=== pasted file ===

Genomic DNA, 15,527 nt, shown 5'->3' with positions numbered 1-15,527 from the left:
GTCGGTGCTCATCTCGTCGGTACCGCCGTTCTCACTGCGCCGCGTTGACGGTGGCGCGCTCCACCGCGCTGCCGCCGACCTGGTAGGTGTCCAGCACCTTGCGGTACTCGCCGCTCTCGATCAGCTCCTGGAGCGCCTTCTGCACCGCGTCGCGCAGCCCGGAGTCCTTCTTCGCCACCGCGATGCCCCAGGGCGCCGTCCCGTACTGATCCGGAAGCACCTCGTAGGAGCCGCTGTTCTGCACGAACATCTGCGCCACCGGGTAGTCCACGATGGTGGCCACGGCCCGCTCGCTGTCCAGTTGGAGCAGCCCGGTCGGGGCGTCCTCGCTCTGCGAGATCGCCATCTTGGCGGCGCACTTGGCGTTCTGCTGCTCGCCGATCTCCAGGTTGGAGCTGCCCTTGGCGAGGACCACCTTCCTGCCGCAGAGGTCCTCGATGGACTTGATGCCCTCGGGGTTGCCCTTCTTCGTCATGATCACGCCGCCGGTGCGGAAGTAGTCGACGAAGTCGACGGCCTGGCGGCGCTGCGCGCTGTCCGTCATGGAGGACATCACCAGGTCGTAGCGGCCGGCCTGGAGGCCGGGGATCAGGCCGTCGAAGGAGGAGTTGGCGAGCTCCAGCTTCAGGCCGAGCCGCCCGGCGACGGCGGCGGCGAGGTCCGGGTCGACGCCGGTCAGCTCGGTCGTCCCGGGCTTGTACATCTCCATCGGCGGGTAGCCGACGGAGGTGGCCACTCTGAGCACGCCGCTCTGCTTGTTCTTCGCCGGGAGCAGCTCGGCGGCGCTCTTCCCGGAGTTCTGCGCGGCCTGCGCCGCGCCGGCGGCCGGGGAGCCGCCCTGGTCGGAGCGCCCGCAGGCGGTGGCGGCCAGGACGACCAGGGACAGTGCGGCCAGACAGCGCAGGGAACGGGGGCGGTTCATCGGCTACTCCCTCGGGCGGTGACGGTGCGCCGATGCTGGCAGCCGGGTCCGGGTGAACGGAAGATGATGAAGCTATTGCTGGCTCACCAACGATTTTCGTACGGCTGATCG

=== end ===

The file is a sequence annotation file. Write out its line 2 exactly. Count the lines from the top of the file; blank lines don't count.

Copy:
GTCGGTGCTCATCTCGTCGGTACCGCCGTTCTCACTGCGCCGCGTTGACGGTGGCGCGCTCCACCGCGCTGCCGCCGACCTGGTAGGTGTCCAGCACCTTGCGGTACTCGCCGCTCTCGATCAGCTCCTGGAGCGCCTTCTGCACCGCGTCGCGCAGCCCGGAGTCCTTCTTCGCCACCGCGATGCCCCAGGGCGCCGTCCCGTACTGATCCGGAAGCACCTCGTAGGAGCCGCTGTTCTGCACGAACATCTGCGCCACCGGGTAGTCCACGATGGTGGCCACGGCCCGCTCGCTGTCCAGTTGGAGCAGCCCGGTCGGGGCGTCCTCGCTCTGCGAGATCGCCATCTTGGCGGCGCACTTGGCGTTCTGCTGCTCGCCGATCTCCAGGTTGGAGCTGCCCTTGGCGAGGACCACCTTCCTGCCGCAGAGGTCCTCGATGGACTTGATGCCCTCGGGGTTGCCCTTCTTCGTCATGATCACGCCGCCGGTGCGGAAGTAGTCGACGAAGTCGACGGCCTGGCGGCGCTGCGCGCTGTCCGTCATGGAGGACATCACCAGGTCGTAGCGGCCGGCCTGGAGGCCGGGGATCAGGCCGTCGAAGGAGGAGTTGGCGAGCTCCAGCTTCAGGCCGAGCCGCCCGGCGACGGCGGCGGCGAGGTCCGGGTCGACGCCGGTCAGCTCGGTCGTCCCGGGCTTGTACATCTCCATCGGCGGGTAGCCGACGGAGGTGGCCACTCTGAGCACGCCGCTCTGCTTGTTCTTCGCCGGGAGCAGCTCGGCGGCGCTCTTCCCGGAGTTCTGCGCGGCCTGCGCCGCGCCGGCGGCCGGGGAGCCGCCCTGGTCGGAGCGCCCGCAGGCGGTGGCGGCCAGGACGACCAGGGACAGTGCGGCCAGACAGCGCAGGGAACGGGGGCGGTTCATCGGCTACTCCCTCGGGCGGTGACGGTGCGCCGATGCTGGCAGCCGGGTCCGGGTGAACGGAAGATGATGAAGCTATTGCTGGCTCACCAACGATTTTCGTACGGCTGATCG